“The aim is to burn through to first thoughts, to the place where energy is unobstructed by social politeness or the internal censor, to the place where you are writing what you mind actually sees and feels, not what it thinks it should see or feel.”― Natalie Goldberg
In an art class a number of years ago, we were given an assignment with two parts: Take off your left shoe and set it on the table in front of you. Draw it.
Then we were told to draw the same shoe a second time, but this time not to think of it as a shoe. Think of it as some unfamiliar object and ourselves as an ant, crawling over each and every line and shadow.
Once the drawings were all turned in, the instructor put them up on the wall. Without fail, every shoe that had been drawn as a shoe, was a sad imitation, and sometimes had more resemblance to the black ovals on Charlie Brown’s feet than to a real shoe.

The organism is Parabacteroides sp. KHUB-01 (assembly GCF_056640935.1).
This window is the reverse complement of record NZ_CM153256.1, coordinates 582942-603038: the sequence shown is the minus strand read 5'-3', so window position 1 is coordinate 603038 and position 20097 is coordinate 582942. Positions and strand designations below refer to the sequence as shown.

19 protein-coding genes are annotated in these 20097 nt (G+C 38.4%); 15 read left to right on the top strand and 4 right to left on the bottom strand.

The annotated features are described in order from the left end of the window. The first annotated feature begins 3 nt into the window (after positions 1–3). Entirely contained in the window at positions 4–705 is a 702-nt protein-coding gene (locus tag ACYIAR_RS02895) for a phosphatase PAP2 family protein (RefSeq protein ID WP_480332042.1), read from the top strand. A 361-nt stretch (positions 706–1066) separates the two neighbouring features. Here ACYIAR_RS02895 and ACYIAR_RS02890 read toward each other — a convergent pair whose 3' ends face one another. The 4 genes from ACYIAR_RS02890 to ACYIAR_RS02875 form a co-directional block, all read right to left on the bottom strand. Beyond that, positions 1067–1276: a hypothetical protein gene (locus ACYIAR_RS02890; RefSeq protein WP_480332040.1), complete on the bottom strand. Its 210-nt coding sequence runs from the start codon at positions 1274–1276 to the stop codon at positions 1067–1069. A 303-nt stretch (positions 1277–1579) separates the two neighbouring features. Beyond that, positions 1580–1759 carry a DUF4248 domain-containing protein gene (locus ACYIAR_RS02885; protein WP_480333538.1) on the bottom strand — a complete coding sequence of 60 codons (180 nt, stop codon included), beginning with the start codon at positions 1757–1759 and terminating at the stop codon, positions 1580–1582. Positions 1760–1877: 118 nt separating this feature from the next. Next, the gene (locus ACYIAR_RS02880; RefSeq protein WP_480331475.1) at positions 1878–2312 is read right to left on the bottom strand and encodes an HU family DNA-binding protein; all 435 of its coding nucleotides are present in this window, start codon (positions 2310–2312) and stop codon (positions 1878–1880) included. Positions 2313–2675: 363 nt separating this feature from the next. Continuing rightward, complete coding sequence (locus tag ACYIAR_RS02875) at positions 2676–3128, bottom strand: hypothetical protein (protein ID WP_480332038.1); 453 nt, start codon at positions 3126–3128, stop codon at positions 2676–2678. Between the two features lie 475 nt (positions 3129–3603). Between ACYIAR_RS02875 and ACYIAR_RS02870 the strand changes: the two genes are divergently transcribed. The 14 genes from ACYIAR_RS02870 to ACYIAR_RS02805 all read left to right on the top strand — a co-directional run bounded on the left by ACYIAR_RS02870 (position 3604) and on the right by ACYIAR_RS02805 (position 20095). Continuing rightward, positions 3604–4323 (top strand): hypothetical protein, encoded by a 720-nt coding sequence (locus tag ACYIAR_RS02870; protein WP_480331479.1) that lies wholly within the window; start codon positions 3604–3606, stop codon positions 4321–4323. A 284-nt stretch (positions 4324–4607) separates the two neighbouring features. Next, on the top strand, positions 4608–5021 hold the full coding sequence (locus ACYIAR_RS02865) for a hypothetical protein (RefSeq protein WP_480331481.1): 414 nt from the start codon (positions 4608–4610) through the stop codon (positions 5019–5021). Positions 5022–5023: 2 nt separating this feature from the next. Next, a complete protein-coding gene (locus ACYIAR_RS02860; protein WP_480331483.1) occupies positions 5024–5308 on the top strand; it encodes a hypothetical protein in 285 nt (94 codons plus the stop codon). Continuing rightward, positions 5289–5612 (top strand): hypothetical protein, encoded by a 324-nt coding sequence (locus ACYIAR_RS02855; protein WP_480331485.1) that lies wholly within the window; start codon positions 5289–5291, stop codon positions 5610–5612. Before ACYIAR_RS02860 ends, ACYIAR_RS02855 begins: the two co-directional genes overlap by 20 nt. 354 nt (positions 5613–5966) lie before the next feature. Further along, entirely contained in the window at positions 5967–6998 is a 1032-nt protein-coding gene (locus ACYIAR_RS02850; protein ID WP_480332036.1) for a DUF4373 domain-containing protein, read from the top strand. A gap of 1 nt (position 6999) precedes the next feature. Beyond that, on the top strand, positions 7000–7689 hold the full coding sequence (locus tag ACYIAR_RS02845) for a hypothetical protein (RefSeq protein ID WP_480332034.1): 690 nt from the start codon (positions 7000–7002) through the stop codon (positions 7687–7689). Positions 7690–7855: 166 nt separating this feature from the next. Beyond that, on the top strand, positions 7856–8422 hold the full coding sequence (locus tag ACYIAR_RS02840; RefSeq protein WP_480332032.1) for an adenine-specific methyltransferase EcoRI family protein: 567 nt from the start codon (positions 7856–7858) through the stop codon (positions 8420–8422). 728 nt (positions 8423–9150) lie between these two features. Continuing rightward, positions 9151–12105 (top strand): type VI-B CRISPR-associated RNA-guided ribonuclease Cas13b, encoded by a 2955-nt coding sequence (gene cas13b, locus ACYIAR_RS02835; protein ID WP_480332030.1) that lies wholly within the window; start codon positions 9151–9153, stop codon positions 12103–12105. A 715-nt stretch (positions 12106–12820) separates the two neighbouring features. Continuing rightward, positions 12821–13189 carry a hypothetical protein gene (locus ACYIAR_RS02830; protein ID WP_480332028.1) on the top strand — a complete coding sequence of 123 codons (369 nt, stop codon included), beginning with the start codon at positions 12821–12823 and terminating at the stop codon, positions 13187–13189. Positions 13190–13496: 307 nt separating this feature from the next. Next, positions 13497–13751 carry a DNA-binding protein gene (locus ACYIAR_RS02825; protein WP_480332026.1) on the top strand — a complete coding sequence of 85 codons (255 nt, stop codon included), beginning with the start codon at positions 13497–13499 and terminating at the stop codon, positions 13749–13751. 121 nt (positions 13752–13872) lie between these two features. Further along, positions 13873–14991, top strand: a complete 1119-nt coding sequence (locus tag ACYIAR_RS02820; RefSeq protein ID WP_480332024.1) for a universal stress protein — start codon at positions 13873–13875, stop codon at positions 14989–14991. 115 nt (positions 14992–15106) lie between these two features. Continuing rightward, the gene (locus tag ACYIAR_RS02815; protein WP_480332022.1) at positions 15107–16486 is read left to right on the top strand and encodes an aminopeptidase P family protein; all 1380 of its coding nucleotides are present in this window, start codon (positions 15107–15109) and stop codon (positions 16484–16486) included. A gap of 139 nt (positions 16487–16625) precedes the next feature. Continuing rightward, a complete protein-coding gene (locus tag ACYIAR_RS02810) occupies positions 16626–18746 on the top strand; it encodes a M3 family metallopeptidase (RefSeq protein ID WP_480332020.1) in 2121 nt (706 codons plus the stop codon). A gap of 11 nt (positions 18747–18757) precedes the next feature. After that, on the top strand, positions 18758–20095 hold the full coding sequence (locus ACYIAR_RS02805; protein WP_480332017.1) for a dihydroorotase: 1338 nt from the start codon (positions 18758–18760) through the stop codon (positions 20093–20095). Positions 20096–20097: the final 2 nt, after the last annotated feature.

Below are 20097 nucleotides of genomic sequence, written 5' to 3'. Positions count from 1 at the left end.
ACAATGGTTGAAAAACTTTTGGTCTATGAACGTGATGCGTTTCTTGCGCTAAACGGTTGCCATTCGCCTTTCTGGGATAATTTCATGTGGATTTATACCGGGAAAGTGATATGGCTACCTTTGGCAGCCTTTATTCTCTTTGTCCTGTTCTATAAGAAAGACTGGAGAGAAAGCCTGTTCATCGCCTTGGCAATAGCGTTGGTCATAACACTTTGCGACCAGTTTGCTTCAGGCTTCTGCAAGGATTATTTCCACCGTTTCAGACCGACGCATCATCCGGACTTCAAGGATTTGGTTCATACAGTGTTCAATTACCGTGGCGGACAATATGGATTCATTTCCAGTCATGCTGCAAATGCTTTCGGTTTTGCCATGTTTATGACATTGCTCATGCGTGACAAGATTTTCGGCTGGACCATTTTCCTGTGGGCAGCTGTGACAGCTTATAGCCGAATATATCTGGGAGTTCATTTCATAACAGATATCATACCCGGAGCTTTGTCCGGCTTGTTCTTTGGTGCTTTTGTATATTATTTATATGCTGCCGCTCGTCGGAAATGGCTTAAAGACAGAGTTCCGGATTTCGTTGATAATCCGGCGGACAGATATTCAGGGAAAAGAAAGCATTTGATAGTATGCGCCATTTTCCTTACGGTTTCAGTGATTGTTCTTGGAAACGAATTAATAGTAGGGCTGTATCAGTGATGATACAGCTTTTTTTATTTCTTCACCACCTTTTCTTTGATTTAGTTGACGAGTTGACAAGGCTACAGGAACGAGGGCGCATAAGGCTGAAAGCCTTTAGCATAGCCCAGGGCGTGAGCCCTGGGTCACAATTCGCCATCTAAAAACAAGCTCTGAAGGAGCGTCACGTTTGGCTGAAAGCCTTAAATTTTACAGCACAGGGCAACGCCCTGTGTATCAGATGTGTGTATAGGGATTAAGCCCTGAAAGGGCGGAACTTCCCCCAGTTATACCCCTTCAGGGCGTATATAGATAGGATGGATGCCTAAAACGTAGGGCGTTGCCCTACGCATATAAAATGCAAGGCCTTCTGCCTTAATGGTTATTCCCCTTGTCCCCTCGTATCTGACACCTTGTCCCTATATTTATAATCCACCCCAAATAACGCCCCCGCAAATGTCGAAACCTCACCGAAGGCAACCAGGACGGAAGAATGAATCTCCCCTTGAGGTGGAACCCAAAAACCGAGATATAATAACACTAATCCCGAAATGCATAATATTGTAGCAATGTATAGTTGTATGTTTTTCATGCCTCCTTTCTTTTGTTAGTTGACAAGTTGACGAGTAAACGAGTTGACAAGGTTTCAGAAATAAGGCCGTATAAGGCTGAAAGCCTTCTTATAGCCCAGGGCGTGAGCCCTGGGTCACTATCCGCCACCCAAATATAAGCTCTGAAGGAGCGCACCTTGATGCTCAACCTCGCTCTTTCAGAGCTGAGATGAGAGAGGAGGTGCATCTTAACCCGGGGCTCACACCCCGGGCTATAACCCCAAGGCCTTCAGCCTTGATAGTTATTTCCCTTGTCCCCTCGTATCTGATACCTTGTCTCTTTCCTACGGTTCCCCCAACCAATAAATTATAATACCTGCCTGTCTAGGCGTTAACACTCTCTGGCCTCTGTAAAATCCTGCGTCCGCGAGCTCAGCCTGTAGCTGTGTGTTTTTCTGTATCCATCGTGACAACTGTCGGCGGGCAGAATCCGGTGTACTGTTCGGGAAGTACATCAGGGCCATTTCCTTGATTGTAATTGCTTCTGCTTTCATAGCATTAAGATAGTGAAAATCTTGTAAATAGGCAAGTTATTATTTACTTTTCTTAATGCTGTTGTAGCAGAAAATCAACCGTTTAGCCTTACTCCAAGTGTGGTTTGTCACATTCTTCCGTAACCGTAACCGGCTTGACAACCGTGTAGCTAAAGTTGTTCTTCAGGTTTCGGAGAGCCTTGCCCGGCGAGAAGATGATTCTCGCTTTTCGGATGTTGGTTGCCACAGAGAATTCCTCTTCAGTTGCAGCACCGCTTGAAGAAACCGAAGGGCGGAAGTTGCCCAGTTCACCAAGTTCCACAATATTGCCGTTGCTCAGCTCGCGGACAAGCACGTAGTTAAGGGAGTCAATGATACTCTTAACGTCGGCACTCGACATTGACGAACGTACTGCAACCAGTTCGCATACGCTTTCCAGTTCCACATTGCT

The other group, the ones drawn without a label in mind, were many times better. They had shadows and highlights, scuff marks, stitches, crease in the leather, knotted or frayed laces . . .
Empty your mind of clichés and stereotypes. They are good for generalizations, but not for authentic renderings of anything – shoes, people, or ideas.
Next time you are writing, try to write as if you were an ant tracing every line of the scene. Sure, you’ll have to edit it, but you’ll also have a wealth of rich detail you might never have discovered if you had glossed over the details and described a generic scene without individuality. Write the scuff marks and knotted laces.